This Domestic Violence Awareness Month, we’re spotlighting some of our incredible Survivor Leaders, former clients of Sanctuary who go through a 12-week training and certification course to prepare them to make system-wide change through advocacy, training, program development, and working directly with other survivors.
Maya’s Survivor Journey
Maya has had a hard and difficult life, being exposed to domestic violence more than once. She’s a strong, caring advocate for women and children; always willing to help someone in need.
Survivor leadership is an essential aspect of Sanctuary’s work. Can you describe how survivor-led initiatives have made a difference in the fight against domestic violence?
It opened my eyes to what needs to be addressed. I have taken many classes on different forms of domestic violence along with many other aspects of violence. It made me more impassioned to make a change.
Can you tell me about some recent advocacy work you’ve been involved in, and which moments have been involved in, and which moments have been the most impactful to you?
I made connections with the head of a Family Justice Center (FJC). I spoke out at Denim Day on sexual assault to explain what happened to me and what needs to be changed. I connected with women from the Women’s Bar association, speaking/learning what is down the pipeline. I have become involved with many Sanctuary committees to make a change.
How has your experience as a survivor influenced your approach to supporting others who have experienced gender-based violence?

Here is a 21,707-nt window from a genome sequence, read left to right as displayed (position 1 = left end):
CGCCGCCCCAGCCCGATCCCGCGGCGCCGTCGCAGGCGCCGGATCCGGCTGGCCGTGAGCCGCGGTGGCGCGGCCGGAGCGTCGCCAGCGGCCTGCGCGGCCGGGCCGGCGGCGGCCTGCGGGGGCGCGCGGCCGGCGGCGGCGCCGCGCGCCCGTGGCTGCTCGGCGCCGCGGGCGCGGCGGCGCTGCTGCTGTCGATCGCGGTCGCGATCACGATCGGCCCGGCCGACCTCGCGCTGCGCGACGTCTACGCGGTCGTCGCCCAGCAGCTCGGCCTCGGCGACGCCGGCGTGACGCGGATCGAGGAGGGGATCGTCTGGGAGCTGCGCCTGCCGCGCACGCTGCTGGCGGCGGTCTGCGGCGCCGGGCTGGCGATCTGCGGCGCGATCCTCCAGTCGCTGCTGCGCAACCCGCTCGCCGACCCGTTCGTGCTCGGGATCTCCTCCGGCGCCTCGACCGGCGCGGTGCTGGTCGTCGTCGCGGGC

Since I’m a survivor forever and now dealing with PTSD, I know how to address everyone with empathy along with letting them tell their stories or just sitting with them. It opened my eyes on what still needs to be done in making a change.
What challenges have you encountered in your journey towards healing and advocacy, and how have you overcome them?
Dealing with a broken family and going through court as an adult. Dealing with a broken family, I have distanced myself from certain members. When I was a child is when the domestic violence laws first came about, and I am still dealing with the broken court system and orders of protection which I had to deal with as a child and adult. I continue to learn different types of therapy along with grounding myself.
What advice do you have for other survivors who may be hesitant to come forward or ger involved in advocacy work?
It’s ok to come out and help others instead of letting people suffer. Everyone needs to know what happens behind closed doors. So much must still needs to be done.
In your opinion, what are some of the most significant barriers or misconceptions that still exist when it comes to addressing domestic violence?
It’s not believed. People misconstrue that those that know the survivor or victim will probably get harmed too. People don’t understand the difference of abuse.
What are some ways that people can get involved or support survivors through DVAM and beyond?
They can be compassionate and help in the court process as a support. Reach out to advocates, NYPD (there domestic violence offices in each precinct) and just talk about it. There are different forms to look out for and there are many different power wheels. On Purple awareness days in October, wear purple. There are many ways to volunteer at domestic violence places all year long.
Is there a particular message or call to action you’d like to convey in honor of DVAM?
There needs to be more consistency with the laws and procedures. People need to speak out against it as it’s not ok. I have been a strong survivor since I was a child. It’s time to help those that are still in jails to protect themselves. It’s time to stop domestic violence which is not just physical, but also mental and emotional.
“It’s time to stop domestic violence which is not just physical, but also mental and emotional.”
Join Maya in standing with survivors of gender violence. Your gift supports Sanctuary’s life-saving work with thousands of families escaping abuse.